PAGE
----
To Comprehend, Or Not To Comprehend: Anirban Mukherjee
Content & PR team - MBAtious
Anirban Mukherjee is a dual degree holder in Economics and Computer Science from BITS Pilani. He graduated in 2014 and has been working in Oracle ST as a software developer. He scored 99.53 in CAT 2015 and got calls from all old IIMs and will be joining IIM Calcutta for its 2016-18 batch. Anirban is a debating enthusiast on socioeconomic issues and politics and a self confessed foodie, movie buff and music lover.
I am no expert at cracking the Indian middle class gateway to management stardom known as CAT, but having scored a decent percentile this time by the sake of which I have managed to gain admission into IIM Calcutta, I feel worthy enough to write this article. While preparing for it, I had used the general resources that everyone does: coaching institute material, AIMCATS , SIMCATS, and Pagalguy fundae. One common thing that I had noticed in discussion forums is that the emphasis on the verbal part of the test is very less as compared to the amount of dialogue that takes place regarding quant and DI. People are regularly discussing about how to find the remainder of 123^75^100 when divided by 99 (which btw has less than 10^-9 % probability of coming in CAT, and an even lesser chance of you getting it right during the exam, so you might as well concentrate on boring profit and loss sums), but minimal discussion takes place about gaining an upper hand in the verbal section.
I managed to get my CAT percentile (99.53) with strong help from my verbal section (99.67), followed by Quant (98.3) and DI (97.15). The major chunk of the verbal section in CAT 2015 rested on testing reading comprehension skills, which was about 24 out of the 34 questions or nearly 71%. My article thus mentions some of the strategies one can use to ace any reading comprehension passage.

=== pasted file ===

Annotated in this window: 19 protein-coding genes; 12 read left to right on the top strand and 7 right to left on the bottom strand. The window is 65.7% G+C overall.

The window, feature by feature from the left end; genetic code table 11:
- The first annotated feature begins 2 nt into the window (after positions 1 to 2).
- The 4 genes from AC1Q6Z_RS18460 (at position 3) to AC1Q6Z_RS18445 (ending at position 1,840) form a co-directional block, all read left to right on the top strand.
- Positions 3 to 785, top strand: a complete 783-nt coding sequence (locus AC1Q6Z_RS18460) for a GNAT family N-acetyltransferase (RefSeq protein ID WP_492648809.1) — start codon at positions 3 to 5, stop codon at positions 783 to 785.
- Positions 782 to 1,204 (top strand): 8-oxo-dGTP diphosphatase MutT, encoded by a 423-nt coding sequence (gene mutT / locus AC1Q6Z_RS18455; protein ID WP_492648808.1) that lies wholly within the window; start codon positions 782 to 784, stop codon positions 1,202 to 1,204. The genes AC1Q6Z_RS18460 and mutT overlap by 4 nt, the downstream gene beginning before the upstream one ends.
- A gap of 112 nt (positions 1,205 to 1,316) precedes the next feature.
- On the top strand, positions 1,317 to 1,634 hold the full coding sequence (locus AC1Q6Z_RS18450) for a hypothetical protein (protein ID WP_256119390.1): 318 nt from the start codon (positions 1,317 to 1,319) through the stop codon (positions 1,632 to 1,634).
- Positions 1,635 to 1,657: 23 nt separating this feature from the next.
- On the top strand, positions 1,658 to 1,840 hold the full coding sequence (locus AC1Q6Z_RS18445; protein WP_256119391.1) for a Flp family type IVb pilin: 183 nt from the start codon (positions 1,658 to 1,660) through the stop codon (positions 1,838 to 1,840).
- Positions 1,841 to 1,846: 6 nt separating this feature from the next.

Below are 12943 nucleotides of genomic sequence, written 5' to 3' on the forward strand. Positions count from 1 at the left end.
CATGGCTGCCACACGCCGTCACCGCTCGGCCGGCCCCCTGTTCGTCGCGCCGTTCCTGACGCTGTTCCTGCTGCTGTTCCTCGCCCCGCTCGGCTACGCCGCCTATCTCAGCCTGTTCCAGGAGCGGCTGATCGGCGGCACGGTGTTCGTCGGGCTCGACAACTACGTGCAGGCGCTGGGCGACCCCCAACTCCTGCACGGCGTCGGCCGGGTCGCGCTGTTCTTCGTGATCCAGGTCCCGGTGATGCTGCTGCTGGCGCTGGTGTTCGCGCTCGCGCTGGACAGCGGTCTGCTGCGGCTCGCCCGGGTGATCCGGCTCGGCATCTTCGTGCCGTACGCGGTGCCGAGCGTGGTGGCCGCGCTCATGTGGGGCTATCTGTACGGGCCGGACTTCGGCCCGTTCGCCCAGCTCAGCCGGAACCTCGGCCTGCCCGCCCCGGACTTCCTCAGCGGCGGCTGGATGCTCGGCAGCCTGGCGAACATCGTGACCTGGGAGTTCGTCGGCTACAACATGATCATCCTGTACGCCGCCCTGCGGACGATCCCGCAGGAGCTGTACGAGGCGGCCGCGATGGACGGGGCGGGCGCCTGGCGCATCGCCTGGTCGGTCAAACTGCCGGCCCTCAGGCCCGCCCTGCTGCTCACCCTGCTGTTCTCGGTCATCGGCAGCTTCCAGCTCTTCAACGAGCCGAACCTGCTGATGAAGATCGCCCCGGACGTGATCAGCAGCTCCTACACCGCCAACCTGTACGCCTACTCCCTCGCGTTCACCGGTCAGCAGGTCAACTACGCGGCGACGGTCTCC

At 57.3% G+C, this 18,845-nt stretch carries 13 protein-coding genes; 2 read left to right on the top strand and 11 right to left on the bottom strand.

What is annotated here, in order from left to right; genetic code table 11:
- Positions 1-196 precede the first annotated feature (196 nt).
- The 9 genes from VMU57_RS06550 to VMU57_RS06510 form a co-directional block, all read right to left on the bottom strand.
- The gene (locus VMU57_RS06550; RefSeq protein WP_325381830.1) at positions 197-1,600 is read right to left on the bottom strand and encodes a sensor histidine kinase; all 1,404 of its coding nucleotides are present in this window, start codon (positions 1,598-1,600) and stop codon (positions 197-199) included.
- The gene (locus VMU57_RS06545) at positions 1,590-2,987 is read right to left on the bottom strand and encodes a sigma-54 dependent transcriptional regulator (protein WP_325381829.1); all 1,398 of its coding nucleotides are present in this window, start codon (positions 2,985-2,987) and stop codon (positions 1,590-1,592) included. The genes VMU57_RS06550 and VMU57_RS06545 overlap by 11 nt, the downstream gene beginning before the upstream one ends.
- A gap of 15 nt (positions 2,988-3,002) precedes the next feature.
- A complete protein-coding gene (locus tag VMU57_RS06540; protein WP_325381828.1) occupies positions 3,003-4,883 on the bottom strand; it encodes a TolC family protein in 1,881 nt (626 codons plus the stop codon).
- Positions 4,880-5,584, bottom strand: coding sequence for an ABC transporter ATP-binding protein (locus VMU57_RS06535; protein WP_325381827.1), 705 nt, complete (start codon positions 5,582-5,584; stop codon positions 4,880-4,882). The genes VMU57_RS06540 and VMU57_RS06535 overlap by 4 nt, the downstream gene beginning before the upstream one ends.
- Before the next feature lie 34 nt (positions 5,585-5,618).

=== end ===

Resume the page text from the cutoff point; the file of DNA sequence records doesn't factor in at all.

1. Be familiar with the content: This point is for those who do not possess a habit of reading on a daily basis. CAT RC passages often tend to focus on topics like social sciences, environmental issues, economical situations and organizational anecdotes. Sometimes we get long winded philosophical ones too based on the works of Aristotle or the plays of Shakespeare. For the first category, it is useful if one regularly reads articles or editorial pieces from The New York Times, the Economist, Vox or Indian ones such as the Hindu and the Indian Express. Passages might be directly derived from some of these publications. Philosophical passages would feel easier for those exposed to reading literature or classics in the past.
2. Modulate reading speed: Try to read fast over the portions of the passage which offer pure informational content and statistics and slow down over the parts which require understanding an argument. Questions are nearly always from the parts of the passage which involve dissecting an argument or analyzing some exception to a rule.
3. Identify the core argument: You must understand the underlying theme of the passage while you make a mental structure of it in your head. A question on the central theme is almost always there. Jot down points on the rough sheet to do this faster.
4. Don’t make unstated assumptions: One extremely important point is to avoid making unstated assumptions while reading the passage. It is possible for instance that we get a passage based on politics or on human rights which we are familiar with ( for example on the rise of Trump or on feminism) and we get so excited that we disregard the author’s viewpoint and use our own pre-existing biases to answer the questions and get everything incorrect. This sin is unforgivable when it comes to RCs.
5. Learn how to eliminate between two closest options: Finally we are often in the situation that we close in on two out of four options for an answer, and we cannot make up our mind. What we need to do is to go back to the passage, find the number of arguments in favour of both the options and compare. Or we find any possible counterargument or situation in the passage which gets violated by choosing one of our two options. Then we take a deep breath (optional) and select the right answer.
6. Learn which questions to leave: There will be one or two questions out of 24 which are framed weirdly, or options are not distinguishable enough, or you are plainly not being able to get it. These have been put for you to not attempt it and you should ideally not waste time on these questions and leave them right for the end, or outright skip them.
With these strategies, I was able to attempt 23 out of 24 questions in the RC section. (The part II section had no negative marking so I attempted all 10, making it 33 out of 34) I could say that I was confident of around 20 and guessed 3 of which I felt had a greater than 50% chance of being correct. I hope you find these tips useful and wishing you all the best for CAT 2016. Finally, at the end of the day, this is just another aptitude test, and maintaining good confidence and low stress will work wonders.